(ATTN: RECASTS headline, lead; UPDATES throughout)
SEOUL, Oct. 7 (Yonhap) -- Rival parties clashed over hot-button issues, including the recent shooting death of a South Korean fisheries official, on Wednesday, the first day of the annual parliamentary inspection.
The National Assembly kicked off the annual inspection of the government and state agencies for a 20-day run, the first parliamentary audit since the incumbent 21st assembly's new four-year term began in late May.
The audit began as rival parties have been locked in a spat over two thorny issues -- the shooting death of the South Korea civil servant by the North Korean military in late September and the alleged extension of medical leave granted to Justice Minister Choo Mi-ae's son during his mandatory military service in 2017.
Ruling and main opposition lawmakers with the parliamentary committee on foreign affairs and unification locked horns as soon as the committee opened an inspection hearing earlier in the day.
At issue was whether the outspoken elder brother of the slain 47-year-old fisheries official should be called in to take the witness stand for the committee's inspection hearing.
The elder brother has asked the United Nations to investigate the controversial shooting death of the younger brother and volunteered to testify during the National Assembly inspection.
"It is rightful to accept the bereaved family's request to give testimony (at the assembly)," Rep. Chung Jin-suk of the main opposition People Power Party (PPP) said during the foreign affairs committee hearing earlier in the day.
Rep. Kim Young-ho of the ruling Democratic Party spurned the call, however, saying that having the elder brother testify to the incident on the foreign affairs committee would be of "little effectiveness."
Similar bickering weighed on the hearing of the agriculture and fisheries committee on the first day of its parliamentary audit.
The proceeding of the National Defence Committee's inspection hearing was temporarily paralyzed as lawmakers of the rival parties clashed and hollered at each other over the alleged preferential treatment case involving the justice minister's son.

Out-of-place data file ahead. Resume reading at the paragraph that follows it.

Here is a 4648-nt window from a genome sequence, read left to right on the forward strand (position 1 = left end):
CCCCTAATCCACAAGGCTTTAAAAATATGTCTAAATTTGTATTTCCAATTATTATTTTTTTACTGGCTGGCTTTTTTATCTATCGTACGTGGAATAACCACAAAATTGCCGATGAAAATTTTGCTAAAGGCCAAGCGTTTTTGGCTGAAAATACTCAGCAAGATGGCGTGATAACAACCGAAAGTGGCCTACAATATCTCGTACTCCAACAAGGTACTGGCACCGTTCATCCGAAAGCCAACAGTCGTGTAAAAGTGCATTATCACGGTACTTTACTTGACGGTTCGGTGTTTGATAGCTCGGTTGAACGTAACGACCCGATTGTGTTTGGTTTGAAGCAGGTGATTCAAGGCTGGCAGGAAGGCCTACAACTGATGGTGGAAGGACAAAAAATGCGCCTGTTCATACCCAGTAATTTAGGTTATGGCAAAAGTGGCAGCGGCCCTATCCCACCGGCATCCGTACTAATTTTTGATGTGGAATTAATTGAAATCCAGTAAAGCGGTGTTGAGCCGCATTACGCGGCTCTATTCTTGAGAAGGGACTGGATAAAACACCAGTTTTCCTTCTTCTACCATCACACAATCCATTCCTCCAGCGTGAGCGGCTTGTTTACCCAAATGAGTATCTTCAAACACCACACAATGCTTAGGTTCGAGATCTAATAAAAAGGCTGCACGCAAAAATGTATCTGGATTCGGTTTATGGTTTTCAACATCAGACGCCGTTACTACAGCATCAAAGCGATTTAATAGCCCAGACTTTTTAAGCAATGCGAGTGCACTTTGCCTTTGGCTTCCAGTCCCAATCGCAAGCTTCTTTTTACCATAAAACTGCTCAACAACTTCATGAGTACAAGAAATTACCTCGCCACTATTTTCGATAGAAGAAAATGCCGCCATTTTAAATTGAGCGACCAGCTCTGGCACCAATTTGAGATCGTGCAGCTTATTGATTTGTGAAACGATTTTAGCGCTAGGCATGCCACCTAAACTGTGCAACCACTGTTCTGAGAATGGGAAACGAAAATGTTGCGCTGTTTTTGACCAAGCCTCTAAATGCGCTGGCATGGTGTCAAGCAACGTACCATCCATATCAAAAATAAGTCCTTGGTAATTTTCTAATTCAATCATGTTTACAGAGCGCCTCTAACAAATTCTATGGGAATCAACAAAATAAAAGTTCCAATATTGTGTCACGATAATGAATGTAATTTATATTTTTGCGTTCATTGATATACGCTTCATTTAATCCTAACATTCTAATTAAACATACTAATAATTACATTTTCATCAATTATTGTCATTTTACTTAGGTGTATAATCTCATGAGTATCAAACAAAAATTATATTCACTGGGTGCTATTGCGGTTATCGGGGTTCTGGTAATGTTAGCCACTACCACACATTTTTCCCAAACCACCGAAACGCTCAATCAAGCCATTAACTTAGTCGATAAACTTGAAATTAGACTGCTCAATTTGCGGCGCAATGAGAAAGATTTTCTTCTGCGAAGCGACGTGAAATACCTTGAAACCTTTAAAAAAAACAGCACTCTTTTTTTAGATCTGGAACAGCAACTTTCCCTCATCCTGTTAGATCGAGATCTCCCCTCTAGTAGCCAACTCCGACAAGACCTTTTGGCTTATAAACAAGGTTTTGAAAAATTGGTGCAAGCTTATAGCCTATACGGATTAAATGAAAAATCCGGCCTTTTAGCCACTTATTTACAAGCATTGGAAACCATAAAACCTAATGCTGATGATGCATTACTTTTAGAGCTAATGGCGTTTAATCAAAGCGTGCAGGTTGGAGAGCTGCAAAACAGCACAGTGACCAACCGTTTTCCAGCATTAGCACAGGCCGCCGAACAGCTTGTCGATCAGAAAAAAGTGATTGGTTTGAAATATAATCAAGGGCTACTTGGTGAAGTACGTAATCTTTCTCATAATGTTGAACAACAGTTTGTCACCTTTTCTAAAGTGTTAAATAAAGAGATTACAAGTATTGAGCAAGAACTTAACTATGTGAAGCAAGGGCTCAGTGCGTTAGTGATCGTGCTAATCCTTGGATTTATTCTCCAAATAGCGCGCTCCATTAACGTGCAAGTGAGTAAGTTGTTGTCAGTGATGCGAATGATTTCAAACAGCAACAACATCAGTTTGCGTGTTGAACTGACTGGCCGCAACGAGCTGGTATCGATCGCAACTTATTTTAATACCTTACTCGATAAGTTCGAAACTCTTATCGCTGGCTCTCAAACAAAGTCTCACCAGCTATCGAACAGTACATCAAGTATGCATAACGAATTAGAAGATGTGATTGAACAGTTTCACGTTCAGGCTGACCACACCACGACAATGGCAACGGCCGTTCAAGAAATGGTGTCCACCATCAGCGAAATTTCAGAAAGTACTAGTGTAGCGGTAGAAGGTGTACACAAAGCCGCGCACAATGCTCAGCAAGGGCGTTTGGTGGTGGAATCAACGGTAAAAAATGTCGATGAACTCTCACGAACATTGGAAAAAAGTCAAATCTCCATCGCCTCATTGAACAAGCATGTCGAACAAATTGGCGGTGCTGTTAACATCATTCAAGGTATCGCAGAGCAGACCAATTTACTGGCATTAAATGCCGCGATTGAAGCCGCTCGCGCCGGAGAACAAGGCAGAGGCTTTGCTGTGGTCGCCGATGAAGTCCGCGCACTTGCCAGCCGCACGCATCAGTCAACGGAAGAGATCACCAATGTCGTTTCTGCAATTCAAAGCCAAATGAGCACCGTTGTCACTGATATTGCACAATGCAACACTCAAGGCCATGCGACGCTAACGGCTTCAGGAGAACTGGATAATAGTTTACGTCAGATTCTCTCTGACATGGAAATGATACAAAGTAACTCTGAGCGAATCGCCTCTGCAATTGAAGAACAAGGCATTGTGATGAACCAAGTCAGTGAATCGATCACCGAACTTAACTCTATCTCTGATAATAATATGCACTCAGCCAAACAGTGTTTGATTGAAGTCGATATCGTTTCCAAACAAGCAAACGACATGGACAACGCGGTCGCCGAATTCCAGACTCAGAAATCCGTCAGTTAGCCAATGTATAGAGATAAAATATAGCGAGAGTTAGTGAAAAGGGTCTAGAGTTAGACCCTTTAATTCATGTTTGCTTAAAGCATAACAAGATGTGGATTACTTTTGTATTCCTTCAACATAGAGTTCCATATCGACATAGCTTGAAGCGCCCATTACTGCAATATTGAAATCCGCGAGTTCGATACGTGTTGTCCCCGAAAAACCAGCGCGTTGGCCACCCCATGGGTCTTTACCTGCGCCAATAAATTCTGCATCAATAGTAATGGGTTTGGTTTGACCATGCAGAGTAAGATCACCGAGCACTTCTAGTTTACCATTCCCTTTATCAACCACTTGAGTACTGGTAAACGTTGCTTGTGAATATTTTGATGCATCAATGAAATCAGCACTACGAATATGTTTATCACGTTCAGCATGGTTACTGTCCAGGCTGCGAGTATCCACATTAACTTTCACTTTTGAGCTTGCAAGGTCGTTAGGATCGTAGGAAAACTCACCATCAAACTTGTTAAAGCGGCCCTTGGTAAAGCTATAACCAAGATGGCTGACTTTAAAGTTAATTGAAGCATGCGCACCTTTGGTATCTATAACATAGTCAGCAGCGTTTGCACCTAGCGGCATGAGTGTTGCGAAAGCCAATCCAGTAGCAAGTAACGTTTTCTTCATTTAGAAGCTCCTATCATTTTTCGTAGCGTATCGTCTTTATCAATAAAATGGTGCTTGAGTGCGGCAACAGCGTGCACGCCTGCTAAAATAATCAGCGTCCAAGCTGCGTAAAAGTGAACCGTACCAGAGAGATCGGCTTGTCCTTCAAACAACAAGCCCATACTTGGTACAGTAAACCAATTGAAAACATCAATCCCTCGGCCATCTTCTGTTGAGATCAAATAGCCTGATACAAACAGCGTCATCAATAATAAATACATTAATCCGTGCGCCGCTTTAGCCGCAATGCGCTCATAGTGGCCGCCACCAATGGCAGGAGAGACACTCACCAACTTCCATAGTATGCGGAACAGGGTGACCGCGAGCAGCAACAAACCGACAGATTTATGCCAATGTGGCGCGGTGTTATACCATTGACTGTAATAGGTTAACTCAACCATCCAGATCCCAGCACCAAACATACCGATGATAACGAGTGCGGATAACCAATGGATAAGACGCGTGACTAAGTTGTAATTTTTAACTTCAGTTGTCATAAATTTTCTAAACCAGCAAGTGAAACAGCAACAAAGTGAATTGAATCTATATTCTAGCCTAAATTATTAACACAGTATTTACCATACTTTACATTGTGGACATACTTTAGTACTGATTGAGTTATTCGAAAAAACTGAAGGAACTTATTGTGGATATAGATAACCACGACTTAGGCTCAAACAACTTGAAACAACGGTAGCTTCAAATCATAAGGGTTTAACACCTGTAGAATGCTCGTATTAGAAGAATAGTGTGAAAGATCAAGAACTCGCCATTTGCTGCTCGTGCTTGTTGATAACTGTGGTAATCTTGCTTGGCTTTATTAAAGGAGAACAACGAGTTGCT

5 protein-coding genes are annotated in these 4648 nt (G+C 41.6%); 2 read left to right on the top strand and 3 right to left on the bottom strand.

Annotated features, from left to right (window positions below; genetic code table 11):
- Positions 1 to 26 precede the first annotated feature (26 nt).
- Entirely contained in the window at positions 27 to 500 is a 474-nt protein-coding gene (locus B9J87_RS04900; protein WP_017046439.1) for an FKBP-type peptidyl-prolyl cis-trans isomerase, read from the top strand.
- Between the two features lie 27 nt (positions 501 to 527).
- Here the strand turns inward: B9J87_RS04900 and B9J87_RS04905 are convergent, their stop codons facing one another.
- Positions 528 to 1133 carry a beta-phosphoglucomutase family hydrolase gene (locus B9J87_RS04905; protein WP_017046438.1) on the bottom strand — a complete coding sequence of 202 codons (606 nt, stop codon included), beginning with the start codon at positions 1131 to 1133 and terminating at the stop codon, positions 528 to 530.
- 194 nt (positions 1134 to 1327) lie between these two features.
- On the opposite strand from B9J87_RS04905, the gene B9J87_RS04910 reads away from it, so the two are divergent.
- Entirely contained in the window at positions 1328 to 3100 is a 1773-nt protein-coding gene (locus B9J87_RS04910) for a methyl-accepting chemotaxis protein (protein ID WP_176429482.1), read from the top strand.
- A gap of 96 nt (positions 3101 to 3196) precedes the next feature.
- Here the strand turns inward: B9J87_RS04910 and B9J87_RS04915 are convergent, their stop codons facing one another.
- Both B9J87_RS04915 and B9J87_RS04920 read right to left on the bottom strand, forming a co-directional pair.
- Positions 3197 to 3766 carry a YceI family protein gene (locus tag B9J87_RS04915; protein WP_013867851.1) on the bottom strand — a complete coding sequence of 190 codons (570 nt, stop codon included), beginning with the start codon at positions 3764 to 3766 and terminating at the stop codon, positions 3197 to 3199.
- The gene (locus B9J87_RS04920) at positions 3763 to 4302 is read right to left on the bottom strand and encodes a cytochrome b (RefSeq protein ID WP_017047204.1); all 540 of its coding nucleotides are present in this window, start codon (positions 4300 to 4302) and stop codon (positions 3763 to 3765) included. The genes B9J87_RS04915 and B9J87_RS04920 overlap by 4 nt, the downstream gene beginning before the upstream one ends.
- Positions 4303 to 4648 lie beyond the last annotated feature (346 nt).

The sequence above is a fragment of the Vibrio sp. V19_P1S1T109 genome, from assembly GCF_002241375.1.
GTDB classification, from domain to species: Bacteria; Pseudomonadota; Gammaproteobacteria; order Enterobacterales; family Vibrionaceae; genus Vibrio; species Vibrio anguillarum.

PPP lawmakers on several parliamentary committees, including the national defense committee, have sought to bring dozens of people involved in the case, including Choo's son himself, into the parliamentary inspection hearings as witnesses, only to be blocked by the ruling party.
Late last month, prosecutors handling the case cleared Choo and the son of charges that the former used her influence as the then leader of the Democratic Party in 2017 to gain the special favor from the military for her son.
Despite the vindication, the PPP has continued to take aim at the issue and put it on the table again on the first day of the parliamentary audit, with rival lawmakers on the legislation and health and welfare committees also locking horns over it.
The two hot-button issues are expected to dominate the parliamentary audit through the 20-day course to its end on Oct. 26.
Flimsy remote learning systems also came under intense scrutiny during the hearing of the Health and Welfare Committee Wednesday after most school classes took place online amid the COVID-19 pandemic.
As the parliamentary inspection is conducted during the COVID-19 pandemic, some proceedings have been scheduled in videoconference format, including the Health and Welfare Committee's inspection set for Thursday.
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